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US lawmakers visiting Chinese Taipei for meetings amid tensions with China

US Rep. Ilhan Omar (D-MN) (L) talks with Speaker of the House Nancy Pelosi (D-CA) during a rally with fellow Democrats before voting on H.R. 1, or the People Act, on the East Steps of the US Capitol on March 08, 2019 in Washington, DC. (AFP photo)
US Representatives (from left) Elissa Slotkin, Nancy Mace, Mark Takano, Sara Jacobs, and Colin Allred, pose at Kadena Air Base, Okinawa, Tuesday, Nov. 23, 2021. (Photo by Stars and Stripes)

Five members of the US House of Representatives are planning to visit Chinese Taipei on Friday to meet with President Tsai Ing-wen and defense ministry officials, despite warnings from China to the United States against interfering in the island’s affairs.

The group includes Representatives Mark Takano (D-Calif.), chairman of the House Committee on Veterans' Affairs, Colin Allred (D-Texas), Elissa Slotkin (D-Mich.), Sara Jacobs (D-Calif.) and Nancy Mace (R-S.C.), Taiwan’s official Central News Agency reported on Thursday

The American lawmakers are reportedly in East Asia on a Thanksgiving trip to Japan and South Korea. This would be a second visit by a US delegation to Chinese Taipei this month amid growing tensions between Beijing and Washington.

“There’s a growing sense of a new reality with China, a stronger China, a more equipped China, a China that is closing the innovation gap,” Takano, a California Democrat and chair of the House Veterans Affairs Committee, told Stars and Stripes on Tuesday in Okinawa, Japan. “And that new reality hasn’t really sunk in, in a clear way, in an informed way, with all of our colleagues, I think even with the American people.”

Congressman Slotkin, a former CIA analyst, said something must be done to maintain order in the Asia-Pacific region following China’s repeated “Sputnik moments.”

The United States angered Beijing this week by inviting Taiwan to the first-ever “Summit for Democracy.”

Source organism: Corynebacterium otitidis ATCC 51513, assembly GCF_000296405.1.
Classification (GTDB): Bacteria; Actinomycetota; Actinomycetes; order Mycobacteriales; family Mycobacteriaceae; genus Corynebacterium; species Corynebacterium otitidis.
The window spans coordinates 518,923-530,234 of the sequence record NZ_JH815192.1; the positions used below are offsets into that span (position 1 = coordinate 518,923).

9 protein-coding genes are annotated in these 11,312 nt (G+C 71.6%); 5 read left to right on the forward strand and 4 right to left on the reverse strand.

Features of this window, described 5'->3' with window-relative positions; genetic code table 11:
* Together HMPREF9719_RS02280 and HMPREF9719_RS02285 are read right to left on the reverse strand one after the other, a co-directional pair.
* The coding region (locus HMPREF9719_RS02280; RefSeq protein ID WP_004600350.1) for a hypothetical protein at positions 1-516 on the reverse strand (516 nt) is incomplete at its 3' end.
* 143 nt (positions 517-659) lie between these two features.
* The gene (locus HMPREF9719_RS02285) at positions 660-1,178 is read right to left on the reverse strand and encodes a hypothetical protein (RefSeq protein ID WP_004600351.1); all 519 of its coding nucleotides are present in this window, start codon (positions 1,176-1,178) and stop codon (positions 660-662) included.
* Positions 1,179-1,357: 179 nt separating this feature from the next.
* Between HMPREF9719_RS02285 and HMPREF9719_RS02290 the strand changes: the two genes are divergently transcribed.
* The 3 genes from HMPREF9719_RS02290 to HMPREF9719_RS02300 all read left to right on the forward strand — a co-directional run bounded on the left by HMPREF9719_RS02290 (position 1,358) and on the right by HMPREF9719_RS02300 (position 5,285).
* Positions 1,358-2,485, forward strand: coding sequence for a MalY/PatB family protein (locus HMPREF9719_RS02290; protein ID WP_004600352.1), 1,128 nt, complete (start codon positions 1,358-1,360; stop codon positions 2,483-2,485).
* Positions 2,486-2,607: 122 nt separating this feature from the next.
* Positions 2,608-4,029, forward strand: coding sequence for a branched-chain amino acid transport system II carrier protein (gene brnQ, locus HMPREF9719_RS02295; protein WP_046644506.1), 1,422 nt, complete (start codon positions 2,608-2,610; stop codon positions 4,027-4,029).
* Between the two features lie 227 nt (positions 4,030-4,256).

In response, China warned the United States over issues related to Chinese Taipei, stressing that there is no room for compromise over the self-governed island and that Washington should not have any illusions about it.

Chinese Defense Ministry spokesman Wu Qian made the remarks at a press conference in Beijing on Thursday when asked to comment on the future of Sino-US military ties following the recent virtual meeting between the presidents of the two countries.

The Chinese spokesman said the US had of late made a series of “provocations” on several issues, including Taipei, the South China Sea, and “close up reconnaissance by warships and aircraft.”

"For a period of time, the US side has said a lot of irresponsible things and done a lot of provocative things on Taiwan, the South China Sea, and close-up reconnaissance by warships and aircraft," Wu said.

Wu said China had principles for the development of relations between the two militaries, including that its sovereignty, dignity, and core interests cannot be violated.

Earlier this month, US President Joe Biden and Chinese President Xi Jinping held a summit amid heightened tensions between the two economic giants, during which sharp differences persisted over Taipei.

Xi warned Biden that US support for Taiwanese independence was like “playing with fire... and those who play with fire will get burned.”

Biden underscored that the United States remained committed to the “One China” policy, but said it “strongly opposes unilateral efforts to change the status quo or undermine peace and stability across the Taiwan Strait.”

China has sovereignty over Chinese Taipei, and under the “One China” policy, almost all world countries recognize that sovereignty. The US, too, recognizes Chinese sovereignty over the island but has long courted Taipei in an attempt to unnerve Beijing.

Tensions between Chinese Taipei, China, and the US have been at their highest in decades.

China has been flying fighter jets close to Chinese Taipei while the US has reportedly had troops deployed in the territory for the past year for alleged training purposes.

Last month, Biden said the United States would come to Taipei’s aid if it were to come under attack from China, claiming it had a commitment to defend the self-ruled island.

China blasted the statement, accusing Washington of meddling in Chinese internal affairs.

The United States, which backs Taipei’s secessionist president, also continues to sell weapons to the island in defiance of Beijing and in violation of its own official policy.

 


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